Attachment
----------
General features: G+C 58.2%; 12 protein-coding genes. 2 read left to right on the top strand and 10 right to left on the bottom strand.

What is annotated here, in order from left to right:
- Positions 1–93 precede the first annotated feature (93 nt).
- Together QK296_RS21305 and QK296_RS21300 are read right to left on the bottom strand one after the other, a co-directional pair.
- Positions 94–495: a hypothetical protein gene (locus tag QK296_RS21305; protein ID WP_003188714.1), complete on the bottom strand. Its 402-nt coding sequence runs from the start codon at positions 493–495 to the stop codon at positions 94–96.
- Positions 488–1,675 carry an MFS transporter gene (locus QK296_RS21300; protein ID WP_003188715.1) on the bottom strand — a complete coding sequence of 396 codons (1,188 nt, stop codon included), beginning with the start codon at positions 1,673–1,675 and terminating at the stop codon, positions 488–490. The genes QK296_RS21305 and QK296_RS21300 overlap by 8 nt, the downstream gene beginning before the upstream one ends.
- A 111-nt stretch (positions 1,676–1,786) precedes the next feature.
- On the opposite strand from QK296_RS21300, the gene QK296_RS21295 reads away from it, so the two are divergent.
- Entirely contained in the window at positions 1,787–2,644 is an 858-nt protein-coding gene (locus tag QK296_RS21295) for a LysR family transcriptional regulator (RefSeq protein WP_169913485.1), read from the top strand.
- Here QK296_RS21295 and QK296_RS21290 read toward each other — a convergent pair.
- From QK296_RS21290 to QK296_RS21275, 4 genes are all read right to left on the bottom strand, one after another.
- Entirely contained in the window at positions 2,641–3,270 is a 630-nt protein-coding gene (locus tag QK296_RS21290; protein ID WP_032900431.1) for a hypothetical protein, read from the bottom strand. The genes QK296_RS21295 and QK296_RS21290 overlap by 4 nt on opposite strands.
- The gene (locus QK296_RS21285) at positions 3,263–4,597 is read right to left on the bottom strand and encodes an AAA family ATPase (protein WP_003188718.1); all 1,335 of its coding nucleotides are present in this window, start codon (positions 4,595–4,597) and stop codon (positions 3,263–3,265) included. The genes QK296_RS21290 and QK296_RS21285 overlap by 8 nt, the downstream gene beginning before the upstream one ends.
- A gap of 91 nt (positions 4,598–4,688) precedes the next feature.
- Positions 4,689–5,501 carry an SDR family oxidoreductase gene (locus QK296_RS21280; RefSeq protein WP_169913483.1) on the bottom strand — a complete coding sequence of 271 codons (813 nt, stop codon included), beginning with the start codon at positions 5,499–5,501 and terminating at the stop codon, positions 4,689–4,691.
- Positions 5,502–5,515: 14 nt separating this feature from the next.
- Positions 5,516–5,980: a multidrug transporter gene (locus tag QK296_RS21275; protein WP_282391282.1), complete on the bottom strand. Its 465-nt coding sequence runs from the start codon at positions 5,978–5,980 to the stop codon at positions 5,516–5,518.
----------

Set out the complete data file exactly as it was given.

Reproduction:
General features: G+C 58.2%; 12 protein-coding genes. 2 read left to right on the top strand and 10 right to left on the bottom strand.

What is annotated here, in order from left to right:
- Positions 1–93 precede the first annotated feature (93 nt).
- Together QK296_RS21305 and QK296_RS21300 are read right to left on the bottom strand one after the other, a co-directional pair.
- Positions 94–495: a hypothetical protein gene (locus tag QK296_RS21305; protein ID WP_003188714.1), complete on the bottom strand. Its 402-nt coding sequence runs from the start codon at positions 493–495 to the stop codon at positions 94–96.
- Positions 488–1,675 carry an MFS transporter gene (locus QK296_RS21300; protein ID WP_003188715.1) on the bottom strand — a complete coding sequence of 396 codons (1,188 nt, stop codon included), beginning with the start codon at positions 1,673–1,675 and terminating at the stop codon, positions 488–490. The genes QK296_RS21305 and QK296_RS21300 overlap by 8 nt, the downstream gene beginning before the upstream one ends.
- A 111-nt stretch (positions 1,676–1,786) precedes the next feature.
- On the opposite strand from QK296_RS21300, the gene QK296_RS21295 reads away from it, so the two are divergent.
- Entirely contained in the window at positions 1,787–2,644 is an 858-nt protein-coding gene (locus tag QK296_RS21295) for a LysR family transcriptional regulator (RefSeq protein WP_169913485.1), read from the top strand.
- Here QK296_RS21295 and QK296_RS21290 read toward each other — a convergent pair.
- From QK296_RS21290 to QK296_RS21275, 4 genes are all read right to left on the bottom strand, one after another.
- Entirely contained in the window at positions 2,641–3,270 is a 630-nt protein-coding gene (locus tag QK296_RS21290; protein ID WP_032900431.1) for a hypothetical protein, read from the bottom strand. The genes QK296_RS21295 and QK296_RS21290 overlap by 4 nt on opposite strands.
- The gene (locus QK296_RS21285) at positions 3,263–4,597 is read right to left on the bottom strand and encodes an AAA family ATPase (protein WP_003188718.1); all 1,335 of its coding nucleotides are present in this window, start codon (positions 4,595–4,597) and stop codon (positions 3,263–3,265) included. The genes QK296_RS21290 and QK296_RS21285 overlap by 8 nt, the downstream gene beginning before the upstream one ends.
- A gap of 91 nt (positions 4,598–4,688) precedes the next feature.
- Positions 4,689–5,501 carry an SDR family oxidoreductase gene (locus QK296_RS21280; RefSeq protein WP_169913483.1) on the bottom strand — a complete coding sequence of 271 codons (813 nt, stop codon included), beginning with the start codon at positions 5,499–5,501 and terminating at the stop codon, positions 4,689–4,691.
- Positions 5,502–5,515: 14 nt separating this feature from the next.
- Positions 5,516–5,980: a multidrug transporter gene (locus tag QK296_RS21275; protein WP_282391282.1), complete on the bottom strand. Its 465-nt coding sequence runs from the start codon at positions 5,978–5,980 to the stop codon at positions 5,516–5,518.